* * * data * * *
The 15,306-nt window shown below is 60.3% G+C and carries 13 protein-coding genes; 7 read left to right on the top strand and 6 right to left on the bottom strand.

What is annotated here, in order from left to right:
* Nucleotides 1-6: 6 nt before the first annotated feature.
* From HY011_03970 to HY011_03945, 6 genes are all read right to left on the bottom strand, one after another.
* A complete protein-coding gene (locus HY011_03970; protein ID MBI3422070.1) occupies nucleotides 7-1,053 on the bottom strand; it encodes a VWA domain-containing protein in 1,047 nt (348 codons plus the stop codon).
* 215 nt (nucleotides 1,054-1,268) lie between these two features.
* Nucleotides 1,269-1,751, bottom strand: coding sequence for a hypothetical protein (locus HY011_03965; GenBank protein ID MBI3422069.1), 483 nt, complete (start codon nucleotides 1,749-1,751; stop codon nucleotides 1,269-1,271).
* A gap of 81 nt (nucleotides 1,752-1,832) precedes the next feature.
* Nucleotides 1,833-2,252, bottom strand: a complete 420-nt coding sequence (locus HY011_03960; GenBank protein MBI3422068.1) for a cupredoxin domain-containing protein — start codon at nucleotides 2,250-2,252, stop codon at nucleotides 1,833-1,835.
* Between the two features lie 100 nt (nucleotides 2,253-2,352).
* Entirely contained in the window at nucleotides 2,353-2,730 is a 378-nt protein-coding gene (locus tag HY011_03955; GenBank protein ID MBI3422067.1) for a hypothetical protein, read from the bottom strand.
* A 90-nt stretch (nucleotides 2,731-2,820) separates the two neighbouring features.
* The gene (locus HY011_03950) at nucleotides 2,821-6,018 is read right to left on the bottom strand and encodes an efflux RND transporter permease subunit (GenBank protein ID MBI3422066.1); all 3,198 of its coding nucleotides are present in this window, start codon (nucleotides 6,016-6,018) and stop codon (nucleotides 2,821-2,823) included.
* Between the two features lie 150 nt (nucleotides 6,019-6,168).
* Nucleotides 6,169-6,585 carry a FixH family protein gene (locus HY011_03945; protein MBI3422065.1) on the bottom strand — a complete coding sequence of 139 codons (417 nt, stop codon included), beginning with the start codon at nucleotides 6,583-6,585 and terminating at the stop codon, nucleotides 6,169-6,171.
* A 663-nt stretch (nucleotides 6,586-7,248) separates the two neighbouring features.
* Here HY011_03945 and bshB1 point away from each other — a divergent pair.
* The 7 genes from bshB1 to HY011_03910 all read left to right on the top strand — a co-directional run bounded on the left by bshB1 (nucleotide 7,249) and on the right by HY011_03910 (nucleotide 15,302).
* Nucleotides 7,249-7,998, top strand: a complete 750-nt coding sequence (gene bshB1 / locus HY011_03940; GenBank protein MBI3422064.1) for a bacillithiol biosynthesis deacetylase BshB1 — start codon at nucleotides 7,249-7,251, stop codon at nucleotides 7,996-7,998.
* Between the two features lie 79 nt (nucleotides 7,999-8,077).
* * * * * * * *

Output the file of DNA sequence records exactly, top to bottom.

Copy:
The 15,306-nt window shown below is 60.3% G+C and carries 13 protein-coding genes; 7 read left to right on the top strand and 6 right to left on the bottom strand.

What is annotated here, in order from left to right:
* Nucleotides 1-6: 6 nt before the first annotated feature.
* From HY011_03970 to HY011_03945, 6 genes are all read right to left on the bottom strand, one after another.
* A complete protein-coding gene (locus HY011_03970; protein ID MBI3422070.1) occupies nucleotides 7-1,053 on the bottom strand; it encodes a VWA domain-containing protein in 1,047 nt (348 codons plus the stop codon).
* 215 nt (nucleotides 1,054-1,268) lie between these two features.
* Nucleotides 1,269-1,751, bottom strand: coding sequence for a hypothetical protein (locus HY011_03965; GenBank protein ID MBI3422069.1), 483 nt, complete (start codon nucleotides 1,749-1,751; stop codon nucleotides 1,269-1,271).
* A gap of 81 nt (nucleotides 1,752-1,832) precedes the next feature.
* Nucleotides 1,833-2,252, bottom strand: a complete 420-nt coding sequence (locus HY011_03960; GenBank protein MBI3422068.1) for a cupredoxin domain-containing protein — start codon at nucleotides 2,250-2,252, stop codon at nucleotides 1,833-1,835.
* Between the two features lie 100 nt (nucleotides 2,253-2,352).
* Entirely contained in the window at nucleotides 2,353-2,730 is a 378-nt protein-coding gene (locus tag HY011_03955; GenBank protein ID MBI3422067.1) for a hypothetical protein, read from the bottom strand.
* A 90-nt stretch (nucleotides 2,731-2,820) separates the two neighbouring features.
* The gene (locus HY011_03950) at nucleotides 2,821-6,018 is read right to left on the bottom strand and encodes an efflux RND transporter permease subunit (GenBank protein ID MBI3422066.1); all 3,198 of its coding nucleotides are present in this window, start codon (nucleotides 6,016-6,018) and stop codon (nucleotides 2,821-2,823) included.
* Between the two features lie 150 nt (nucleotides 6,019-6,168).
* Nucleotides 6,169-6,585 carry a FixH family protein gene (locus HY011_03945; protein MBI3422065.1) on the bottom strand — a complete coding sequence of 139 codons (417 nt, stop codon included), beginning with the start codon at nucleotides 6,583-6,585 and terminating at the stop codon, nucleotides 6,169-6,171.
* A 663-nt stretch (nucleotides 6,586-7,248) separates the two neighbouring features.
* Here HY011_03945 and bshB1 point away from each other — a divergent pair.
* The 7 genes from bshB1 to HY011_03910 all read left to right on the top strand — a co-directional run bounded on the left by bshB1 (nucleotide 7,249) and on the right by HY011_03910 (nucleotide 15,302).
* Nucleotides 7,249-7,998, top strand: a complete 750-nt coding sequence (gene bshB1 / locus HY011_03940; GenBank protein MBI3422064.1) for a bacillithiol biosynthesis deacetylase BshB1 — start codon at nucleotides 7,249-7,251, stop codon at nucleotides 7,996-7,998.
* Between the two features lie 79 nt (nucleotides 7,999-8,077).